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Trade, migration, and welfare : the impact of social capital

  • Schiff, Maurice

Despite the predictions of standard trade theory, countries in the North are not indifferent about free migration and free trade. Migration has become a major concern in some OECD (Organization for Economic Cooperation and Development) countries. But is migration really a threat? If free trade is optional, shouldn't free migration be optimal as well? Why do so many countries advocate free trade but [put]restrictions on international migration? Wellisch and Walz (1998) have shown that there is no inconsistency in advocating free trade at the same time as restricting migration under redistributive policies in the rich countries. The author argues that this holds in the presence of social capital as well. South-North migration affects social capital in both places. The movement of people differs from the movement of goods and services in that people create attachments with those with whom they share social capital (including norms, language, customs, values, and culture) and interact with them at lower cost. So migration generates externalities. The author identifies four types of externalities associated with migration. He examines the impact of trade and migration policies under alternative assumptions about internalizing these externalities and concludes that the South always gains by freeing trade and the North by controlling immigration. These policy recommendations improve the distribution of income by improving the welfare of labor relative to that of capital. Trade liberalization in the South results in higher wages (and social capital) and lower returns to capital. An immigration tax in the North has no impact on capital, but labor gains from collecting the tax (and from higher social capital).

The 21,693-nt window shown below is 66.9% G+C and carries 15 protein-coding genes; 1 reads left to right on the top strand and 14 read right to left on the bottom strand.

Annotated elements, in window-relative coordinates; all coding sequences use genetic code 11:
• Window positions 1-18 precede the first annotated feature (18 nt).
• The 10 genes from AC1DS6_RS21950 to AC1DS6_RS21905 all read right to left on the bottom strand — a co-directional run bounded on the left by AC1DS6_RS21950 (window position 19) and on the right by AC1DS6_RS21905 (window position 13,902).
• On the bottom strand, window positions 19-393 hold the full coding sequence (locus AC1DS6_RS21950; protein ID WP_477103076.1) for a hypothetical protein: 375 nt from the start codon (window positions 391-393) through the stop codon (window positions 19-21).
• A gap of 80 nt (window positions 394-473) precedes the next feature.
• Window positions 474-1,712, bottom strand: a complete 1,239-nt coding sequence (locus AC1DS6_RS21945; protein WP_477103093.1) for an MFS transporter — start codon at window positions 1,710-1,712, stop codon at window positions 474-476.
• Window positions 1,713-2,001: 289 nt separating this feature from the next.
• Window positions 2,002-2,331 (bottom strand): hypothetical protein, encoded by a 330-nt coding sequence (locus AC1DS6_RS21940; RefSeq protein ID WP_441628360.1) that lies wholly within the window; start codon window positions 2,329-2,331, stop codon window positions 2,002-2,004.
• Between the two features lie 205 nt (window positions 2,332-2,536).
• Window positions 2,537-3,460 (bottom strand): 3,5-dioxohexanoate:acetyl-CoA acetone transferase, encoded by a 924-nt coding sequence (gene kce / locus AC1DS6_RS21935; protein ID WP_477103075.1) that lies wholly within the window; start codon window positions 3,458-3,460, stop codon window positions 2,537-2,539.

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Paper provided by The World Bank in its series Policy Research Working Paper Series with number 2044.

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Date of creation: 31 Jan 1999
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Handle: RePEc:wbk:wbrwps:2044
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  1. Dani Rodrik, 1988. "Imperfect Competition, Scale Economies, and Trade Policy in Developing Countries," NBER Chapters, in: Trade Policy Issues and Empirical Analysis, pages 109-144 National Bureau of Economic Research, Inc.
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  4. Edward J. Balistreri, 1997. "The Performance of the Heckscher-Ohlin-Vanek Model in Predicting Endogenous Policy Forces at the Individual Level," Canadian Journal of Economics, Canadian Economics Association, vol. 30(1), pages 1-17, February.
  5. Paul Cashin & Ratna Sahay, 1996. "Internal Migration, Center-State Grants, and Economic Growth in the States of India," IMF Staff Papers, Palgrave Macmillan, vol. 43(1), pages 123-171, March.
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  7. Baldwin, Richard & Venables, Anthony J, 1994. "International Migration, Capital Mobility and Transitional Dynamics," Economica, London School of Economics and Political Science, vol. 61(243), pages 285-300, August.
  8. Helpman, Elhanan, 1984. "Increasing returns, imperfect markets, and trade theory," Handbook of International Economics, in: R. W. Jones & P. B. Kenen (ed.), Handbook of International Economics, edition 1, volume 1, chapter 7, pages 325-365 Elsevier.